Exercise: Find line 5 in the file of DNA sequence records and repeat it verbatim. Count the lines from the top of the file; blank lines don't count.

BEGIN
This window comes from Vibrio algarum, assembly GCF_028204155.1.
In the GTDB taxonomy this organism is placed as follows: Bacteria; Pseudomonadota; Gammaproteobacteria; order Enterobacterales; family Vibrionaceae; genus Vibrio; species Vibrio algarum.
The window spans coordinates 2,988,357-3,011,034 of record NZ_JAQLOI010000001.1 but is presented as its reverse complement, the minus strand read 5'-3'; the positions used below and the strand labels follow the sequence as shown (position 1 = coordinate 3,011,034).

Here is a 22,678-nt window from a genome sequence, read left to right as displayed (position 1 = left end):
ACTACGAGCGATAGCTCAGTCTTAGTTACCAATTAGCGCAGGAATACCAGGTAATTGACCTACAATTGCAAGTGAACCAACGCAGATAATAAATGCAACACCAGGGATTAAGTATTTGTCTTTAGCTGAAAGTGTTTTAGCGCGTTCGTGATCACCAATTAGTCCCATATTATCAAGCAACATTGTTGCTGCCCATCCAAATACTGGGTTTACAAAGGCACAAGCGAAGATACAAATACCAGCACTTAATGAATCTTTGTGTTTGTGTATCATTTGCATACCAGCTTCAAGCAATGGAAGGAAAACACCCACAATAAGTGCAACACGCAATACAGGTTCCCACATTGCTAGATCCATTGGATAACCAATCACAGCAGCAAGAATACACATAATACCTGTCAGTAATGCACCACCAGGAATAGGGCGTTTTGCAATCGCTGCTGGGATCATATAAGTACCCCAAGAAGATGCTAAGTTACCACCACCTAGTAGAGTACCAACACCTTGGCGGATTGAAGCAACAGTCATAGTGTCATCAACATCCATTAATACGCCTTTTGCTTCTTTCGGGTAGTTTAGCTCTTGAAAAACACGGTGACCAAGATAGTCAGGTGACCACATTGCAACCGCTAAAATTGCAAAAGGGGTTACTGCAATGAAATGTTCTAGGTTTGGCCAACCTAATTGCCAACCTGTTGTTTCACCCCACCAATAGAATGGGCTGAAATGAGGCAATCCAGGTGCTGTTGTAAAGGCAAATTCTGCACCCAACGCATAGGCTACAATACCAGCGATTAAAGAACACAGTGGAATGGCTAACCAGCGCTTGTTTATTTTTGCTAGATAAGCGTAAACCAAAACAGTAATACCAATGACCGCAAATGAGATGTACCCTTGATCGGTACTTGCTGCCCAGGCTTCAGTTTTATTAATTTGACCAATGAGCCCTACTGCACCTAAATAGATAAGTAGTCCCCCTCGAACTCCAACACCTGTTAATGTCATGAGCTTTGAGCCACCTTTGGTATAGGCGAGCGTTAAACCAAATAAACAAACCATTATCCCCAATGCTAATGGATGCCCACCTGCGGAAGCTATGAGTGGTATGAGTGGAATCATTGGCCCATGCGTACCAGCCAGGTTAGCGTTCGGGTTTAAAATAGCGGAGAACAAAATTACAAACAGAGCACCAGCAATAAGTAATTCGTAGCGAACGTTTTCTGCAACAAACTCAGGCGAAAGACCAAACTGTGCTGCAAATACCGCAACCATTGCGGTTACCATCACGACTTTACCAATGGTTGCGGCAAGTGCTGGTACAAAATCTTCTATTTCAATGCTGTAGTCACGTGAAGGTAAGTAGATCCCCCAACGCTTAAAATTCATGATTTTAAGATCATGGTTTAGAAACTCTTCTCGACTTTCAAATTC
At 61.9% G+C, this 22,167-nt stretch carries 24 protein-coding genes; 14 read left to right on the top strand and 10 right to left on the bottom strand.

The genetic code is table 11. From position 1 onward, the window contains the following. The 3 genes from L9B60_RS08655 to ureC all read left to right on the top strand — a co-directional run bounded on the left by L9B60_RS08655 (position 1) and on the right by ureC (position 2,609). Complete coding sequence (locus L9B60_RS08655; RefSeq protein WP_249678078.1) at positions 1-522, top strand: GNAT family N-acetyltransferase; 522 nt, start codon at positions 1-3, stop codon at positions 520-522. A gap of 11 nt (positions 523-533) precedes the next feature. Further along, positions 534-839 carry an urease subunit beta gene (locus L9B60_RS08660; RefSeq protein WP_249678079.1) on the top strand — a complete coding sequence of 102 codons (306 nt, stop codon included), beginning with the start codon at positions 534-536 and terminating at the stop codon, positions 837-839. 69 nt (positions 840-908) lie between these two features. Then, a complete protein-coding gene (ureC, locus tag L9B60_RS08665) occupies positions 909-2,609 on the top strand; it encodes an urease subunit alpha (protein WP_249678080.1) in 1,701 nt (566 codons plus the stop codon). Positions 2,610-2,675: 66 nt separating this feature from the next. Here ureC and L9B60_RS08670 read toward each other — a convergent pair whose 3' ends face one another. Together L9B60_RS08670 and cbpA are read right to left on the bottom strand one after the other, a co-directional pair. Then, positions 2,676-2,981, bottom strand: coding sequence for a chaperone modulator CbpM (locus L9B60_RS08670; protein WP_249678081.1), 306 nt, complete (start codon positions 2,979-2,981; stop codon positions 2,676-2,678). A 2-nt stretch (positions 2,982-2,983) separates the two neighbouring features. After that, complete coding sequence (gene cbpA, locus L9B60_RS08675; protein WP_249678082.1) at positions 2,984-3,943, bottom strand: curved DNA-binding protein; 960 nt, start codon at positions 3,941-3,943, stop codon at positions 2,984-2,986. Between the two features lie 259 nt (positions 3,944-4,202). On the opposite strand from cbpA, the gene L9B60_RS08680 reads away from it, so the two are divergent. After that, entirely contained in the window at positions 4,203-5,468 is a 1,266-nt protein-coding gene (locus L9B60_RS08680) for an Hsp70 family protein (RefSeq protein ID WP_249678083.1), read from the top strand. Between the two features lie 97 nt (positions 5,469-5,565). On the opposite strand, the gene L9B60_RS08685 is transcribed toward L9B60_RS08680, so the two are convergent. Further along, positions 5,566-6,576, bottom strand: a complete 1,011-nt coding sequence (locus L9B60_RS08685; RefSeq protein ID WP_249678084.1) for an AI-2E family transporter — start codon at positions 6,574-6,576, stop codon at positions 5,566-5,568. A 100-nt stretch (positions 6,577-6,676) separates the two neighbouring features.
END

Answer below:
ACTACGAGCGATAGCTCAGTCTTAGTTACCAATTAGCGCAGGAATACCAGGTAATTGACCTACAATTGCAAGTGAACCAACGCAGATAATAAATGCAACACCAGGGATTAAGTATTTGTCTTTAGCTGAAAGTGTTTTAGCGCGTTCGTGATCACCAATTAGTCCCATATTATCAAGCAACATTGTTGCTGCCCATCCAAATACTGGGTTTACAAAGGCACAAGCGAAGATACAAATACCAGCACTTAATGAATCTTTGTGTTTGTGTATCATTTGCATACCAGCTTCAAGCAATGGAAGGAAAACACCCACAATAAGTGCAACACGCAATACAGGTTCCCACATTGCTAGATCCATTGGATAACCAATCACAGCAGCAAGAATACACATAATACCTGTCAGTAATGCACCACCAGGAATAGGGCGTTTTGCAATCGCTGCTGGGATCATATAAGTACCCCAAGAAGATGCTAAGTTACCACCACCTAGTAGAGTACCAACACCTTGGCGGATTGAAGCAACAGTCATAGTGTCATCAACATCCATTAATACGCCTTTTGCTTCTTTCGGGTAGTTTAGCTCTTGAAAAACACGGTGACCAAGATAGTCAGGTGACCACATTGCAACCGCTAAAATTGCAAAAGGGGTTACTGCAATGAAATGTTCTAGGTTTGGCCAACCTAATTGCCAACCTGTTGTTTCACCCCACCAATAGAATGGGCTGAAATGAGGCAATCCAGGTGCTGTTGTAAAGGCAAATTCTGCACCCAACGCATAGGCTACAATACCAGCGATTAAAGAACACAGTGGAATGGCTAACCAGCGCTTGTTTATTTTTGCTAGATAAGCGTAAACCAAAACAGTAATACCAATGACCGCAAATGAGATGTACCCTTGATCGGTACTTGCTGCCCAGGCTTCAGTTTTATTAATTTGACCAATGAGCCCTACTGCACCTAAATAGATAAGTAGTCCCCCTCGAACTCCAACACCTGTTAATGTCATGAGCTTTGAGCCACCTTTGGTATAGGCGAGCGTTAAACCAAATAAACAAACCATTATCCCCAATGCTAATGGATGCCCACCTGCGGAAGCTATGAGTGGTATGAGTGGAATCATTGGCCCATGCGTACCAGCCAGGTTAGCGTTCGGGTTTAAAATAGCGGAGAACAAAATTACAAACAGAGCACCAGCAATAAGTAATTCGTAGCGAACGTTTTCTGCAACAAACTCAGGCGAAAGACCAAACTGTGCTGCAAATACCGCAACCATTGCGGTTACCATCACGACTTTACCAATGGTTGCGGCAAGTGCTGGTACAAAATCTTCTATTTCAATGCTGTAGTCACGTGAAGGTAAGTAGATCCCCCAACGCTTAAAATTCATGATTTTAAGATCATGGTTTAGAAACTCTTCTCGACTTTCAAATTC